Monday, November 14, 2011
I just finished Crossed earlier today (I know - shocker, right? me actually blogging about a book the same day I finish it?) and I loved it. I won't give you any blurbs because I don't want to spoil Matched for you if you haven't read it yet. But if you haven't, I recommend that you do. This is a fascinating series in a very compelling world.
Crossed is one of the better sequels I've read in a long time. I liked it better than I liked Matched, actually. Cassia is out in her world, she's seeing the truth and she's no longer sheltered and deluded by her "perfect" Society. Like Matched, Crossed doesn't have the break-neck pace that so many apocalyptic/dystopians have these days and it's much better for it. The characters definitely benefit from the story being more psychological because we really get to know them and what's important to them and why. We uncover their personalities and back stories in layers and the whole thing is so engrossing. Not that there isn't any action - the story definitely moves along and its setting is absolutely haunting and gorgeous at the same time. Ally Condie bases The Carving on her native Southern Utah - a fact that only makes me love this book even more.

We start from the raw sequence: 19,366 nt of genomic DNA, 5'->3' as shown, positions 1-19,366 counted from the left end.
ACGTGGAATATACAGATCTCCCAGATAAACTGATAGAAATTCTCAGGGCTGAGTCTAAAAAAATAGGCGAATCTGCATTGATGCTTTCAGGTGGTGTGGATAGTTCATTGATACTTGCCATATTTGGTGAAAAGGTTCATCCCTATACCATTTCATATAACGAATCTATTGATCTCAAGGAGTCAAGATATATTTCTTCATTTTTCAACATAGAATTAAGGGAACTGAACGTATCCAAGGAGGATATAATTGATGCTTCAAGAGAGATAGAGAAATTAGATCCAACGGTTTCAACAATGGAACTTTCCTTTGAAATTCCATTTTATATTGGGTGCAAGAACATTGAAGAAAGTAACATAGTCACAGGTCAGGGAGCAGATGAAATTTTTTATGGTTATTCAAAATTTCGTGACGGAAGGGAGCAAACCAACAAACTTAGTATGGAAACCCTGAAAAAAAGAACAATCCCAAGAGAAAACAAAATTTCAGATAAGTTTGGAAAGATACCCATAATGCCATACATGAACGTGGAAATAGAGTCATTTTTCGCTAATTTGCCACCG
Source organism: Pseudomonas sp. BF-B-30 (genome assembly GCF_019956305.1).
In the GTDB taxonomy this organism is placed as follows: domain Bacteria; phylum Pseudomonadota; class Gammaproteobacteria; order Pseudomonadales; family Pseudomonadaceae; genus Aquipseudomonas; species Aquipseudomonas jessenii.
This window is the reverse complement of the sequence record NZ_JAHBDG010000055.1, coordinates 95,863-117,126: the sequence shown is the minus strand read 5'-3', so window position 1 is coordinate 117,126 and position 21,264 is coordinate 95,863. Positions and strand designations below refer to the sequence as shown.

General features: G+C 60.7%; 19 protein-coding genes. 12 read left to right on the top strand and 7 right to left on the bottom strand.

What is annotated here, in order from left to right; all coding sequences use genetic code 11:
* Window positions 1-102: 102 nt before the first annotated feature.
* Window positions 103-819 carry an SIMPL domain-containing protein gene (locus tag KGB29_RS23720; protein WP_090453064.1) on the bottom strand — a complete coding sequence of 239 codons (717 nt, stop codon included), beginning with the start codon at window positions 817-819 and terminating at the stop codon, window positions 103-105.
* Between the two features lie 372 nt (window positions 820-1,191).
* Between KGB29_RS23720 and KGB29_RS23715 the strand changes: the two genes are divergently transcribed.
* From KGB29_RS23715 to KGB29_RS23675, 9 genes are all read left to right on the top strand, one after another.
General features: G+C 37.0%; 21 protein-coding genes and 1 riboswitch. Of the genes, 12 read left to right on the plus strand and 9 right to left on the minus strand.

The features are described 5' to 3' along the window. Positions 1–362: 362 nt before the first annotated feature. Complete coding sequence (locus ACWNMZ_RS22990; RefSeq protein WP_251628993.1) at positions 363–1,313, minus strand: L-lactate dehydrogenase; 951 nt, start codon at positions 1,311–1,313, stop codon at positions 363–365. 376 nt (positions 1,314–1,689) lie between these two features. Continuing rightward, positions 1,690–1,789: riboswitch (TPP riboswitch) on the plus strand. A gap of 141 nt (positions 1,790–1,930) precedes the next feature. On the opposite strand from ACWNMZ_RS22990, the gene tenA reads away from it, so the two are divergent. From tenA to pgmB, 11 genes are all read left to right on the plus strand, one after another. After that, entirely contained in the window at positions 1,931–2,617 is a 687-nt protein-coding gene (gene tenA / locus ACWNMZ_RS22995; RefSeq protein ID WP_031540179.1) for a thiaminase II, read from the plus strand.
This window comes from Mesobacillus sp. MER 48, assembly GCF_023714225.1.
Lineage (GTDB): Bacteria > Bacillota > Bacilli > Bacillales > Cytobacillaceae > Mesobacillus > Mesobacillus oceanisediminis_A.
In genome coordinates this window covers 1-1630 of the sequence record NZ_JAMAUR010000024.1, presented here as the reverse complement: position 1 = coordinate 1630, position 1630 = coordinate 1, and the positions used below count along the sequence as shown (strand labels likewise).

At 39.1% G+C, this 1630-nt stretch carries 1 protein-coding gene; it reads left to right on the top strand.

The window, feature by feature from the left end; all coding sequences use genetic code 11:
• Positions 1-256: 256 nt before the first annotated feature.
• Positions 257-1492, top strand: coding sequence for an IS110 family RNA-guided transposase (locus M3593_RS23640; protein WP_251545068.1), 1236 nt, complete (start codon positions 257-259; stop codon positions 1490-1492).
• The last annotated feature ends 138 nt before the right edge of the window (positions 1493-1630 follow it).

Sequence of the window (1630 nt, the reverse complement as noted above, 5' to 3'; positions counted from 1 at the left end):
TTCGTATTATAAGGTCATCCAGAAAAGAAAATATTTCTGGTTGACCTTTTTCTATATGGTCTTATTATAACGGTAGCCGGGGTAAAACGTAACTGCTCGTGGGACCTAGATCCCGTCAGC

Ally Condie is also awesome because of the way she uses art and poetry in her writing. She incorporates real poems, as well as poems written by the characters and the effect is beautiful.
I really enjoyed this book and have put this series on my to-buy list. I was going to wait until more came out to make sure they were worth owning and now I'm certain. Can't wait for book three.
Images from Laini Taylor's website
I've been meaning to read a book by Laini Taylor for a long time. I've been reading her blog for ages and have always enjoyed her clever and poetic way with words. I've known for ages that I should read something by her, but never got around to it. I'm glad this was my first introduction to her reading - this book is truly beautiful!
The word "poetic" just doesn't cut it. Laini's writing is so gorgeous, I felt myself slowing my reading pace wayyyy down so I could savor little things - descriptions, settings, clever turns of phrase. It was some of the best writing I've read all year.
The characters are all so vividly colorful. I could easily visualize everyone and everything in this world. There was a nice balance, too, of cleverness, humor, mystery, suspense, romance, and above all, fantasy.